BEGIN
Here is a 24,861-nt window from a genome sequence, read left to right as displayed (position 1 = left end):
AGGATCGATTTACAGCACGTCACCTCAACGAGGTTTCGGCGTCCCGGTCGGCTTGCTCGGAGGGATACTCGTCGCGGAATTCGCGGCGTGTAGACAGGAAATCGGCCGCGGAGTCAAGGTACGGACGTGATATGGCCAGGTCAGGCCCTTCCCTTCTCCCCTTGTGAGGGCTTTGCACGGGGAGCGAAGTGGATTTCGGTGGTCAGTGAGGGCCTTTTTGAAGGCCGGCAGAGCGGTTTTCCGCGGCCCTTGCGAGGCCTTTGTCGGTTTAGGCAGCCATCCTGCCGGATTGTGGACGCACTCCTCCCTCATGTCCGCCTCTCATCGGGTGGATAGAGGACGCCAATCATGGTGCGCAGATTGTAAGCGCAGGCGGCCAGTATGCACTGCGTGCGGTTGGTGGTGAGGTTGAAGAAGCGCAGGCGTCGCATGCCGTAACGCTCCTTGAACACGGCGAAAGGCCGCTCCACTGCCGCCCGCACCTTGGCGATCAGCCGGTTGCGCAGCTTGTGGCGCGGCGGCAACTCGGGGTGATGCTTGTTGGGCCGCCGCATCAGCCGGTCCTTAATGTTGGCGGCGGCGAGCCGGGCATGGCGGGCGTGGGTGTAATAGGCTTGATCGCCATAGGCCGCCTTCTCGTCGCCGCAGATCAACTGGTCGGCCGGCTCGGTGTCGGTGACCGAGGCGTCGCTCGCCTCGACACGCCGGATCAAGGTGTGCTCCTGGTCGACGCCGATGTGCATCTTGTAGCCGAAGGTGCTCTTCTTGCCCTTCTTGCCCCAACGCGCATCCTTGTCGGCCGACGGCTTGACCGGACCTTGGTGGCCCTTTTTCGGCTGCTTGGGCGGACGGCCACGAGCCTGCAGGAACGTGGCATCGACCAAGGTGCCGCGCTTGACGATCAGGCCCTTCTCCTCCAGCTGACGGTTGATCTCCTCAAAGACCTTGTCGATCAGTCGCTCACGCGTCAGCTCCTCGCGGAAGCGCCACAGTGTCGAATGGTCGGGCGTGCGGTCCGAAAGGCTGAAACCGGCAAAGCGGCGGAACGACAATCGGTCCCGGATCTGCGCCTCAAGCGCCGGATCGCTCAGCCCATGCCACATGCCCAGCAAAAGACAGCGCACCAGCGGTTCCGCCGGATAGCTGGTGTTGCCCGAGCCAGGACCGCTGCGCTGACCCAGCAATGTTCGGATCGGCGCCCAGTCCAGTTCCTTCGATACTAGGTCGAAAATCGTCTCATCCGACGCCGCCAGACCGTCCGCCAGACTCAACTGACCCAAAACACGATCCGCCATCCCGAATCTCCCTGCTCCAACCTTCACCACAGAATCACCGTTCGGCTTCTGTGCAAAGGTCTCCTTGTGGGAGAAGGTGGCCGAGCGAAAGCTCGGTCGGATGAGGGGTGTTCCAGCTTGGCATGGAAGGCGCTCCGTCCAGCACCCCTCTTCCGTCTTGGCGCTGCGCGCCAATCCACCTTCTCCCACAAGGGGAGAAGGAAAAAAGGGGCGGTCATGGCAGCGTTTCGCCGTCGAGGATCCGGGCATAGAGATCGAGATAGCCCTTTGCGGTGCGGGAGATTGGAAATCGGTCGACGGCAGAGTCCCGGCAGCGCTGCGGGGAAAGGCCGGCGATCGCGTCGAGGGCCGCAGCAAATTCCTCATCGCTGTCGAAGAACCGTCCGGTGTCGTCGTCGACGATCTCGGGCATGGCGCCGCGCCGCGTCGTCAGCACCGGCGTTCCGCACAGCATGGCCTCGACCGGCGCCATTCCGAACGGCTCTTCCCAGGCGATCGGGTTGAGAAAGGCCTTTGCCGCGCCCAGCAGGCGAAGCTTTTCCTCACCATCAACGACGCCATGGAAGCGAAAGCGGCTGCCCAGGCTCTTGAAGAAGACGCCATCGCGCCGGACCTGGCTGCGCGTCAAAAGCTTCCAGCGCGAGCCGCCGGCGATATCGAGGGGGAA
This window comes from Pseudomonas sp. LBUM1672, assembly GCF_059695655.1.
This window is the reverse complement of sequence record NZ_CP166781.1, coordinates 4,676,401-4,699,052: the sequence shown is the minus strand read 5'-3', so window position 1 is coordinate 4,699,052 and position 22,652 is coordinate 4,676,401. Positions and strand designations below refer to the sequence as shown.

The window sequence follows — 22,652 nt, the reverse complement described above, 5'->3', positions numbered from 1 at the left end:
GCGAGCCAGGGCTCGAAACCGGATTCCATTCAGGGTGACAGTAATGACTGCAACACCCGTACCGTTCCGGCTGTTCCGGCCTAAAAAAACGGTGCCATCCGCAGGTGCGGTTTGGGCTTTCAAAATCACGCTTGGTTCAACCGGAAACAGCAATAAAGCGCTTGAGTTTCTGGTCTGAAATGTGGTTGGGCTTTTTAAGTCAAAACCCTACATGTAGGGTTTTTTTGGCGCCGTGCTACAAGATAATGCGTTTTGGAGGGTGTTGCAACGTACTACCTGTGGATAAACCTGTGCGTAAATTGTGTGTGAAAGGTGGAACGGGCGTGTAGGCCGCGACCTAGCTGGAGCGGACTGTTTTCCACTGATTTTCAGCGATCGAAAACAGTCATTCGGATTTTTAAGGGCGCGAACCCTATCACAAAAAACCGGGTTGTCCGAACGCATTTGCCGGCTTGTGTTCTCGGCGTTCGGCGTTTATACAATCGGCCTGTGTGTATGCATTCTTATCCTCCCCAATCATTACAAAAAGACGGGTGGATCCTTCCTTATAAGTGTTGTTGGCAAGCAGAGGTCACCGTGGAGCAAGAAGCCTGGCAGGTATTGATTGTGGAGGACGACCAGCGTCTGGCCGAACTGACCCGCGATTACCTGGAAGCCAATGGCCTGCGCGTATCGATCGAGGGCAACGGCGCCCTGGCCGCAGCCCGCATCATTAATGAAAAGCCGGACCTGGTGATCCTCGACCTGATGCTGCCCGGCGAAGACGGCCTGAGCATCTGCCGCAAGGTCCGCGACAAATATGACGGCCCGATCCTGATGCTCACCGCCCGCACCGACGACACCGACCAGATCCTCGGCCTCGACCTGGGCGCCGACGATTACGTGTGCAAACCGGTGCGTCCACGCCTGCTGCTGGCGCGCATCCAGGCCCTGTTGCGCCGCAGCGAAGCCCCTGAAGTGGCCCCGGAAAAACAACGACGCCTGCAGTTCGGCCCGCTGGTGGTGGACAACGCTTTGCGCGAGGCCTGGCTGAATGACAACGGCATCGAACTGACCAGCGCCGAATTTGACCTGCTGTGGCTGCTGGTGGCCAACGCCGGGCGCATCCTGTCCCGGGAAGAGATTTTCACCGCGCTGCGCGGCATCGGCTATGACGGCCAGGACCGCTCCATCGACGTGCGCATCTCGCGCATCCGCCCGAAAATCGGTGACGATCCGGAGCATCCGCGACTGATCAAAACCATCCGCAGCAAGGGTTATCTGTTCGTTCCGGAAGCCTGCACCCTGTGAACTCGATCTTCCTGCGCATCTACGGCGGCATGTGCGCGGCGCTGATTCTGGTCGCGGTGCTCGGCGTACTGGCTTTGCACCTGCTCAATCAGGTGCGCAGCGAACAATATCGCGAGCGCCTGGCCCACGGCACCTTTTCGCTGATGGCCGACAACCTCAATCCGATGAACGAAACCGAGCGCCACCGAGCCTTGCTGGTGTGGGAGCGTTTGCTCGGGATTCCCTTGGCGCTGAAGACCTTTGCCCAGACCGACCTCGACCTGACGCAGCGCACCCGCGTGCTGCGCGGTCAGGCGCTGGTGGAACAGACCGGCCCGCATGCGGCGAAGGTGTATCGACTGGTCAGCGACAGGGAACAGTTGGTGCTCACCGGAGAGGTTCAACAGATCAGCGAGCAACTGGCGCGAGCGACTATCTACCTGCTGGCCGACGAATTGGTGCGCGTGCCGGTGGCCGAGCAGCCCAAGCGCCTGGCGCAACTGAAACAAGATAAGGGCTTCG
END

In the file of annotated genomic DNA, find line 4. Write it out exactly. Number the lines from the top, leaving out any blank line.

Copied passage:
This window is the reverse complement of sequence record NZ_CP166781.1, coordinates 4,676,401-4,699,052: the sequence shown is the minus strand read 5'-3', so window position 1 is coordinate 4,699,052 and position 22,652 is coordinate 4,676,401. Positions and strand designations below refer to the sequence as shown.